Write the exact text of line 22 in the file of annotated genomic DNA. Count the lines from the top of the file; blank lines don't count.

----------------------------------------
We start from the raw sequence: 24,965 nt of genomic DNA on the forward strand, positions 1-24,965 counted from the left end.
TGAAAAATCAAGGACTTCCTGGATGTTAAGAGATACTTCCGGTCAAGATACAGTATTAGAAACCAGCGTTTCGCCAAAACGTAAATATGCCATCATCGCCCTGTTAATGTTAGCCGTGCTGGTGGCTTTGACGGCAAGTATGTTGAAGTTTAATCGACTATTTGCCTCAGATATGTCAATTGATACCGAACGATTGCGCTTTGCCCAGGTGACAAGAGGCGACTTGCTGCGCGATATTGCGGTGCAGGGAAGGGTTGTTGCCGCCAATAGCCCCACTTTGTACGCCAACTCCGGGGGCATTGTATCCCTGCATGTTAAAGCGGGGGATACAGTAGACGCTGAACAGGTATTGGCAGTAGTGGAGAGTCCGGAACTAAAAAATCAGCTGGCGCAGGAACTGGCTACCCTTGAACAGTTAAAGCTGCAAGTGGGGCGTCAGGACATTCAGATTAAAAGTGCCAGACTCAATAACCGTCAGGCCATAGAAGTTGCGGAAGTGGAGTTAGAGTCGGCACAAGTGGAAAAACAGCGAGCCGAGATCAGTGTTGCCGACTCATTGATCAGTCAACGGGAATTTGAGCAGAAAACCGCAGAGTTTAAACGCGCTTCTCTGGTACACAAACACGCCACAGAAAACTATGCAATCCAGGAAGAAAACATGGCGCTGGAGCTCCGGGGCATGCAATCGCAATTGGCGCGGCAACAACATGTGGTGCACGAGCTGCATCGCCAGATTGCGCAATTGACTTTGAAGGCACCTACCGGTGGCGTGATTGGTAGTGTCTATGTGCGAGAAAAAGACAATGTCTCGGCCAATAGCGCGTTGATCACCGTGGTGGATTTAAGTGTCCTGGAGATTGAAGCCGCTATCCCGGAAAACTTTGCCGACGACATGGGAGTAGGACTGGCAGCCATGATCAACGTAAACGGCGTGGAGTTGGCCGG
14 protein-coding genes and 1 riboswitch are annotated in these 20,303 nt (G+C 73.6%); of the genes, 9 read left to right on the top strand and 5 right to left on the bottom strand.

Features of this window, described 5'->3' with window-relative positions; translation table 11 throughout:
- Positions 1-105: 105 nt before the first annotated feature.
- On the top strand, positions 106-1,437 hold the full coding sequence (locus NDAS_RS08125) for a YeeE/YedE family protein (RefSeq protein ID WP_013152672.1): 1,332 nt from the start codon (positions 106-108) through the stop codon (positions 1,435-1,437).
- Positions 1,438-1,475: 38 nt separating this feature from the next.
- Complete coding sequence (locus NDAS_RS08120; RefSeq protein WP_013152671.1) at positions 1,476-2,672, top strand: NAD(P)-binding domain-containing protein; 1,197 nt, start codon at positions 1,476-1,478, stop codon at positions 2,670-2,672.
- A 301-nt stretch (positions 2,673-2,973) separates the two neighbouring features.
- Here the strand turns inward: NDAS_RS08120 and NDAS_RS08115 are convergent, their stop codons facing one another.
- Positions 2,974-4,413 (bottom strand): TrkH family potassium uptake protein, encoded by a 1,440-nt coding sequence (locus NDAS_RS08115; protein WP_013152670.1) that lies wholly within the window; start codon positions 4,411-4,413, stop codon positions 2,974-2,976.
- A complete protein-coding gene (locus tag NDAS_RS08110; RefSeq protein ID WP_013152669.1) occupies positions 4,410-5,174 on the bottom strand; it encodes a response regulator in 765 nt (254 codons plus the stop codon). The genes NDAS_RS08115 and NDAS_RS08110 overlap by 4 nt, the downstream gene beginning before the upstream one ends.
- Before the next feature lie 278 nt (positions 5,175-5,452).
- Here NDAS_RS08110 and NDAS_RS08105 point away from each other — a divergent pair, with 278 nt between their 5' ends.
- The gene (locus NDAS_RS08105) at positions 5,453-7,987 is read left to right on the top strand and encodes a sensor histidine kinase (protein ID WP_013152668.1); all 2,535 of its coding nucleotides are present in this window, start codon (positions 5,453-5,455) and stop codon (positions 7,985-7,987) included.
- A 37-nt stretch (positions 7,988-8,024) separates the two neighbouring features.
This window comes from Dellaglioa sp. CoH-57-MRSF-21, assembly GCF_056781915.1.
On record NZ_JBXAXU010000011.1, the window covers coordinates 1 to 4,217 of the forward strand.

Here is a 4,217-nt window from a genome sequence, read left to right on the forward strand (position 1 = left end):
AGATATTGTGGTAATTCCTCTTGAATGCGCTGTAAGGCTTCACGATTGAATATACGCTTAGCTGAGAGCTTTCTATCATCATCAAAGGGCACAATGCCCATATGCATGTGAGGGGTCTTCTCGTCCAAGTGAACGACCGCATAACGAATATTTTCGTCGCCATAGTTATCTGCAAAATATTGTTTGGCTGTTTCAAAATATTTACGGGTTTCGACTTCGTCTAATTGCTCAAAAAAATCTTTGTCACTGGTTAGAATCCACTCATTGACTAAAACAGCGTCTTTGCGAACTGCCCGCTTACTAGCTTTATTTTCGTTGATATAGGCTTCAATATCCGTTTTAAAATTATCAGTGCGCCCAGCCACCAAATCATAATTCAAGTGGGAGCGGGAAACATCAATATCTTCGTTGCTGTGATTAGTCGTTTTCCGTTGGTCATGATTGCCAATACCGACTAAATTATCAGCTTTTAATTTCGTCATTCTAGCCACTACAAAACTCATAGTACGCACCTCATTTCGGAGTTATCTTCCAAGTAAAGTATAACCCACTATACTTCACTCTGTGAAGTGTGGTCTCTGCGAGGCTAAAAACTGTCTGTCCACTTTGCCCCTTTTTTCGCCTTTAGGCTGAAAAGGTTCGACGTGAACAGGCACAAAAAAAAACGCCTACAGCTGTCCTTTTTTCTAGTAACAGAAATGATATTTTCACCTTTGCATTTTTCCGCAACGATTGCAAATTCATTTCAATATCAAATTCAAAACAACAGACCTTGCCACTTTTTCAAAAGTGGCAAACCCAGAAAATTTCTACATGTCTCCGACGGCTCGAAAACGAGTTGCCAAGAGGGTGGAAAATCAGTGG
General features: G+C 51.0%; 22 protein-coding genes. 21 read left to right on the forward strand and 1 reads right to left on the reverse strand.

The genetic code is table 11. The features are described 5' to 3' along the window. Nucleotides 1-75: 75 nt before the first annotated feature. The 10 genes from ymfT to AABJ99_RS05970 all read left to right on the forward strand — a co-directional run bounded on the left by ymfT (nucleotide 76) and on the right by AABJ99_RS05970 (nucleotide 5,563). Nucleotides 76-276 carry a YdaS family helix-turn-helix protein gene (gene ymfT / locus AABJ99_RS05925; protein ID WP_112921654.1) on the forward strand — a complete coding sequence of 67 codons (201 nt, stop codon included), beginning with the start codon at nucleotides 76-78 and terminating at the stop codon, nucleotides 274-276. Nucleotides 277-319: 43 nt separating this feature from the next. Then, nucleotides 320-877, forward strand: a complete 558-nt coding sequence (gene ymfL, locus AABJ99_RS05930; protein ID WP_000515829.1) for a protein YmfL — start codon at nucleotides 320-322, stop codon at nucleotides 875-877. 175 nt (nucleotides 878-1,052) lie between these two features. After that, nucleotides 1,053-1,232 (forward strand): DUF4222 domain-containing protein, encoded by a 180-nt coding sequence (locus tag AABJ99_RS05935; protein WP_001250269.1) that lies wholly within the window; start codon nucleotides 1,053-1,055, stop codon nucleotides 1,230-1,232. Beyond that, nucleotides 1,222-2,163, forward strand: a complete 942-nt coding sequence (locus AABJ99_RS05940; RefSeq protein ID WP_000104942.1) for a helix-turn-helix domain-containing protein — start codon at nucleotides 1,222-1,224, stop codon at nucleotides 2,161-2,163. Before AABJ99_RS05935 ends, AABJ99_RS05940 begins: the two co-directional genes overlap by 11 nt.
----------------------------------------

The genetic code is table 11. The features are described 5' to 3' along the window. Nucleotides 1-75: 75 nt before the first annotated feature. The 10 genes from ymfT to AABJ99_RS05970 all read left to right on the forward strand — a co-directional run bounded on the left by ymfT (nucleotide 76) and on the right by AABJ99_RS05970 (nucleotide 5,563). Nucleotides 76-276 carry a YdaS family helix-turn-helix protein gene (gene ymfT / locus AABJ99_RS05925; protein ID WP_112921654.1) on the forward strand — a complete coding sequence of 67 codons (201 nt, stop codon included), beginning with the start codon at nucleotides 76-78 and terminating at the stop codon, nucleotides 274-276. Nucleotides 277-319: 43 nt separating this feature from the next. Then, nucleotides 320-877, forward strand: a complete 558-nt coding sequence (gene ymfL, locus AABJ99_RS05930; protein ID WP_000515829.1) for a protein YmfL — start codon at nucleotides 320-322, stop codon at nucleotides 875-877. 175 nt (nucleotides 878-1,052) lie between these two features. After that, nucleotides 1,053-1,232 (forward strand): DUF4222 domain-containing protein, encoded by a 180-nt coding sequence (locus tag AABJ99_RS05935; protein WP_001250269.1) that lies wholly within the window; start codon nucleotides 1,053-1,055, stop codon nucleotides 1,230-1,232. Beyond that, nucleotides 1,222-2,163, forward strand: a complete 942-nt coding sequence (locus AABJ99_RS05940; RefSeq protein ID WP_000104942.1) for a helix-turn-helix domain-containing protein — start codon at nucleotides 1,222-1,224, stop codon at nucleotides 2,161-2,163. Before AABJ99_RS05935 ends, AABJ99_RS05940 begins: the two co-directional genes overlap by 11 nt.